Santa Rosa man arrested in hit-and-run that injured 7-year-old girl
Hazel Conzet wore a pair of cat ears and held tight her blue stuffed kitty, Kiki, named after a line in the Drake song she was singing Tuesday evening outside her Santa Rosa house. The 7-year-old stopped to cover her ears, the real ones, when her mom, Candace, started talking about the crash and the arrest they didn’t think would come.
Just over 72 hours earlier, Hazel was hit by a car in the street near their home on Louis Krohn Drive. She was running to her cousin’s house with her brother and a friend from their neighborhood off Sebastopol Road. She was about halfway across when a black sedan swung around a corner, striking Hazel on the driver’s front side and sending her flying about 10 feet before she came to a stop nearly underneath a parked SUV.
Somehow, Hazel bounced right up and kept running.
The driver didn’t stick around, but Santa Rosa police said Tuesday they arrested a suspect: Dominick Weaver, 29, of Santa Rosa. Police say they found him hiding in an upstairs bedroom of a home with the black BMW in question parked nearby. Weaver was booked into the Sonoma County Jail on suspicion of felony hit-and-run and for outstanding warrants related to previous cases.
A security camera from a nearby house captured the crash and its aftermath Saturday, showing the driver beginning to leave. Hazel was taken to the hospital by an ambulance immediately after the crash. She checked out with bruises and scrapes and was back at school Tuesday.
She still gets upset when the crash is discussed — and that happened more than once Tuesday, including in front of some television cameras. But Hazel was happy and well enough Tuesday evening to trade kisses with her mom and to talk a little about the experience.
“I’m sad because the guy hit me, but I’m happy because he went to —” she paused — “jail.”
Conzet was in the shower at the time of the crash. By the time somebody alerted her that Hazel had been hit, her daughter was already in an ambulance with her father, Ryan Jurek. Conzet recalled twin pangs: learning that the crash was real, and Jurek telling her how his heart just dropped when he heard what happened. Hazel’s young cousin was the one to relay the news.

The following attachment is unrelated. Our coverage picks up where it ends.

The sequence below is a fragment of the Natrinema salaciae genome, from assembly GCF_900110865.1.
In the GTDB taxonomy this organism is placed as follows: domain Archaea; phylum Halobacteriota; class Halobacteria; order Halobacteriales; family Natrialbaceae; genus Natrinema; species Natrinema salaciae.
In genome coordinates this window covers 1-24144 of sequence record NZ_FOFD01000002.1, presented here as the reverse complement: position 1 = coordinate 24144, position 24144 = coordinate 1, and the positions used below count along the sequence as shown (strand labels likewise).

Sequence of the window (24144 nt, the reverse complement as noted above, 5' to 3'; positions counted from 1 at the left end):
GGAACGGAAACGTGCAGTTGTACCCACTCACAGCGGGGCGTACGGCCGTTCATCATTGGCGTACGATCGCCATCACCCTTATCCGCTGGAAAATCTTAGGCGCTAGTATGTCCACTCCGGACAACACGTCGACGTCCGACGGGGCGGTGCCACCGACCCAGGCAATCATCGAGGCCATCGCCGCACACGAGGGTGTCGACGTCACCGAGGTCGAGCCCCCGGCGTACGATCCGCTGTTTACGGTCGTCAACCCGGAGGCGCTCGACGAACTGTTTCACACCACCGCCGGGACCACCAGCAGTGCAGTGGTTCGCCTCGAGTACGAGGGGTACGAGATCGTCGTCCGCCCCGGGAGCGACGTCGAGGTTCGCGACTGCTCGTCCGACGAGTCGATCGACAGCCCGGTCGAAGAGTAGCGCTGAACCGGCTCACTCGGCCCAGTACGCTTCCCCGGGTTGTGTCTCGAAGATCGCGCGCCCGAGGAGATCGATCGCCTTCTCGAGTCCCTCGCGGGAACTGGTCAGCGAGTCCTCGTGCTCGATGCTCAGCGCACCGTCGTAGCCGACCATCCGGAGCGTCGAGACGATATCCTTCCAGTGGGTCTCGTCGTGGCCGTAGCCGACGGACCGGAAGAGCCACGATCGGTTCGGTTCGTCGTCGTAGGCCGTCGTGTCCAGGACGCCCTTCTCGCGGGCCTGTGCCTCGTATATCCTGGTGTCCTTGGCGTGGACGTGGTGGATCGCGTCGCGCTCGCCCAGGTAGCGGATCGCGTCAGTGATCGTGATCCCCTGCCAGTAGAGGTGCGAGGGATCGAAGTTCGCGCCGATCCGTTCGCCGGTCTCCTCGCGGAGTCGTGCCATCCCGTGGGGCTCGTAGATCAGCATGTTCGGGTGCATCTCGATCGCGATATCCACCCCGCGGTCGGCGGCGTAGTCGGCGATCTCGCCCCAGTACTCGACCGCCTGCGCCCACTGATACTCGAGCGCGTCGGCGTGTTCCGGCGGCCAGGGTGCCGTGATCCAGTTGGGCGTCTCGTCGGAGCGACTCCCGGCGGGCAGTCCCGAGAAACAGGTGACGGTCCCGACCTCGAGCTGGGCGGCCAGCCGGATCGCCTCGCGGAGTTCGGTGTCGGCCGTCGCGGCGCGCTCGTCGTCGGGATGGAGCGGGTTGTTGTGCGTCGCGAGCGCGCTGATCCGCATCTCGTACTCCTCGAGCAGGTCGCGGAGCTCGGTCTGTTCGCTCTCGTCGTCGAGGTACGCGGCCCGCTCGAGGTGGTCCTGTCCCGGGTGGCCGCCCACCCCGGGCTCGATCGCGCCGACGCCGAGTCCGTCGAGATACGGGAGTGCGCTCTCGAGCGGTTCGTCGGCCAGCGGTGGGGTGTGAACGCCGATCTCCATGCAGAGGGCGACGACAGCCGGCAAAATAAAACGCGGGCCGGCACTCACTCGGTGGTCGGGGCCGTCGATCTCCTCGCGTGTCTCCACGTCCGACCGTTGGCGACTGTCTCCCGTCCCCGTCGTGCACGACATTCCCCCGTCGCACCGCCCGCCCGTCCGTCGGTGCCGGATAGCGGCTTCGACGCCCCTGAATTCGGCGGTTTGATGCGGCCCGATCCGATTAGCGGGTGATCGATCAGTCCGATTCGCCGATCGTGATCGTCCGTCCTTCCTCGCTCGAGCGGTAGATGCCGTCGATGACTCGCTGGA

“Are you serious right now?” Conzet remembers saying to herself.
She said her kids are allowed to play by themselves in the quiet neighborhood, which features some green space and a dog park not far from home. She said she “always” talks to her children about the importance of looking both ways before crossing streets.
“It’s a nice neighborhood,” she said. “I wouldn’t expect somebody to just hit my kid and run.”
Conzet shared numerous posts about the crash to her own Facebook page and wonders if that helped lead to Weaver’s arrest. Police first reported the hit-and-run on Sunday in an appeal for the public’s help identifying the driver.
Police credited tips from the public, including one involving surveillance video of Weaver allegedly trying to hide a black BMW after the crash. Officers also reviewed social media posts they said depicted Weaver driving the vehicle in question.
Hazel cried when she saw the video of the crash. Conzet said a police officer was the first to tell her that a security camera had caught the crash. She has seen it reduced to the moment of impact, played on repeat on social media.
She hears a sickening sound — “Bam. Bam. Bam.” — every time she sees the footage.
When Hazel was in the hospital, she brought her pepperoni pizza, juice and other treats. That memory brings a smile back to Hazel’s face.
Tuesday night she nuzzled her mom one last time before scampering back inside their home, still clutching Kiki, to prepare for bed and another day of school.
“She didn’t miss a beat,” Conzet said. “That girl was on it.”
You can reach Staff Writer Will Schmitt at 707-521-5207 or firstname.lastname@example.org. On Twitter @wsreports.